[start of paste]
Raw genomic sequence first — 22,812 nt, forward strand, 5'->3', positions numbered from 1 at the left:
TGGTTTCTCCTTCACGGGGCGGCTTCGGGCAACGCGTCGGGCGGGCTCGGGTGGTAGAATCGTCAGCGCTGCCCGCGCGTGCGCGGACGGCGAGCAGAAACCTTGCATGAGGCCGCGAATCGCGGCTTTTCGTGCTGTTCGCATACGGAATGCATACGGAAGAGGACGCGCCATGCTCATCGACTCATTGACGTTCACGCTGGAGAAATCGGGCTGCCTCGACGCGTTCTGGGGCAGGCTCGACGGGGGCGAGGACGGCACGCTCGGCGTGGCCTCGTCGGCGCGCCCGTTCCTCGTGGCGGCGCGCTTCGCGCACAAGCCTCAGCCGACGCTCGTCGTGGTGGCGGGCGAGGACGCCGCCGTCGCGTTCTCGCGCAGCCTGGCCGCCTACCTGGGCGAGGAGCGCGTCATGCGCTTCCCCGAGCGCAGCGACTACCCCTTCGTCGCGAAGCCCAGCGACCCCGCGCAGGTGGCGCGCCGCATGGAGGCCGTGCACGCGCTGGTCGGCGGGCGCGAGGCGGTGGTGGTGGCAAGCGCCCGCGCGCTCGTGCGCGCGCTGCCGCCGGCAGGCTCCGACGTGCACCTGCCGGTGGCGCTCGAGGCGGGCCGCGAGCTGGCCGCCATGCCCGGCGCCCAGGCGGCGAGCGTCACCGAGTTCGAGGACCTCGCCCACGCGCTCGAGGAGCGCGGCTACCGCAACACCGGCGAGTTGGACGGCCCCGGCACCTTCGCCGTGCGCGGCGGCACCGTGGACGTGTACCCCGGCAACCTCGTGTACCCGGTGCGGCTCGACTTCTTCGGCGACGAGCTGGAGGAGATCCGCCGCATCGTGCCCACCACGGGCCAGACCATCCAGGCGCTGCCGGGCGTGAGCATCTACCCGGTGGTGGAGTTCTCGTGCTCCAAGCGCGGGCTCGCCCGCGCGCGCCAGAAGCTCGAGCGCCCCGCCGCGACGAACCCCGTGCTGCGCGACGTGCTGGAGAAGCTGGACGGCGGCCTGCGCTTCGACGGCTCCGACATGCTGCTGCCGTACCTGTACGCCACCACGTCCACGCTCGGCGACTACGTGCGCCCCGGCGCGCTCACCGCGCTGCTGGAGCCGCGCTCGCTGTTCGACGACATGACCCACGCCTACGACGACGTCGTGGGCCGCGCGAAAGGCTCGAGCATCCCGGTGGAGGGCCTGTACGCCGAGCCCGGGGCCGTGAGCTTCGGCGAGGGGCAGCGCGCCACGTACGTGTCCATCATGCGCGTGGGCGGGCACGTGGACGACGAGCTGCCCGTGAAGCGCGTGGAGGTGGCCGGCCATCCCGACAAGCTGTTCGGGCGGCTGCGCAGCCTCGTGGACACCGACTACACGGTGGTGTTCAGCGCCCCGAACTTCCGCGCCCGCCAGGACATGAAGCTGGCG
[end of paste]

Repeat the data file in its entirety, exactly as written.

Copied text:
Raw genomic sequence first — 22,812 nt, forward strand, 5'->3', positions numbered from 1 at the left:
TGGTTTCTCCTTCACGGGGCGGCTTCGGGCAACGCGTCGGGCGGGCTCGGGTGGTAGAATCGTCAGCGCTGCCCGCGCGTGCGCGGACGGCGAGCAGAAACCTTGCATGAGGCCGCGAATCGCGGCTTTTCGTGCTGTTCGCATACGGAATGCATACGGAAGAGGACGCGCCATGCTCATCGACTCATTGACGTTCACGCTGGAGAAATCGGGCTGCCTCGACGCGTTCTGGGGCAGGCTCGACGGGGGCGAGGACGGCACGCTCGGCGTGGCCTCGTCGGCGCGCCCGTTCCTCGTGGCGGCGCGCTTCGCGCACAAGCCTCAGCCGACGCTCGTCGTGGTGGCGGGCGAGGACGCCGCCGTCGCGTTCTCGCGCAGCCTGGCCGCCTACCTGGGCGAGGAGCGCGTCATGCGCTTCCCCGAGCGCAGCGACTACCCCTTCGTCGCGAAGCCCAGCGACCCCGCGCAGGTGGCGCGCCGCATGGAGGCCGTGCACGCGCTGGTCGGCGGGCGCGAGGCGGTGGTGGTGGCAAGCGCCCGCGCGCTCGTGCGCGCGCTGCCGCCGGCAGGCTCCGACGTGCACCTGCCGGTGGCGCTCGAGGCGGGCCGCGAGCTGGCCGCCATGCCCGGCGCCCAGGCGGCGAGCGTCACCGAGTTCGAGGACCTCGCCCACGCGCTCGAGGAGCGCGGCTACCGCAACACCGGCGAGTTGGACGGCCCCGGCACCTTCGCCGTGCGCGGCGGCACCGTGGACGTGTACCCCGGCAACCTCGTGTACCCGGTGCGGCTCGACTTCTTCGGCGACGAGCTGGAGGAGATCCGCCGCATCGTGCCCACCACGGGCCAGACCATCCAGGCGCTGCCGGGCGTGAGCATCTACCCGGTGGTGGAGTTCTCGTGCTCCAAGCGCGGGCTCGCCCGCGCGCGCCAGAAGCTCGAGCGCCCCGCCGCGACGAACCCCGTGCTGCGCGACGTGCTGGAGAAGCTGGACGGCGGCCTGCGCTTCGACGGCTCCGACATGCTGCTGCCGTACCTGTACGCCACCACGTCCACGCTCGGCGACTACGTGCGCCCCGGCGCGCTCACCGCGCTGCTGGAGCCGCGCTCGCTGTTCGACGACATGACCCACGCCTACGACGACGTCGTGGGCCGCGCGAAAGGCTCGAGCATCCCGGTGGAGGGCCTGTACGCCGAGCCCGGGGCCGTGAGCTTCGGCGAGGGGCAGCGCGCCACGTACGTGTCCATCATGCGCGTGGGCGGGCACGTGGACGACGAGCTGCCCGTGAAGCGCGTGGAGGTGGCCGGCCATCCCGACAAGCTGTTCGGGCGGCTGCGCAGCCTCGTGGACACCGACTACACGGTGGTGTTCAGCGCCCCGAACTTCCGCGCCCGCCAGGACATGAAGCTGGCG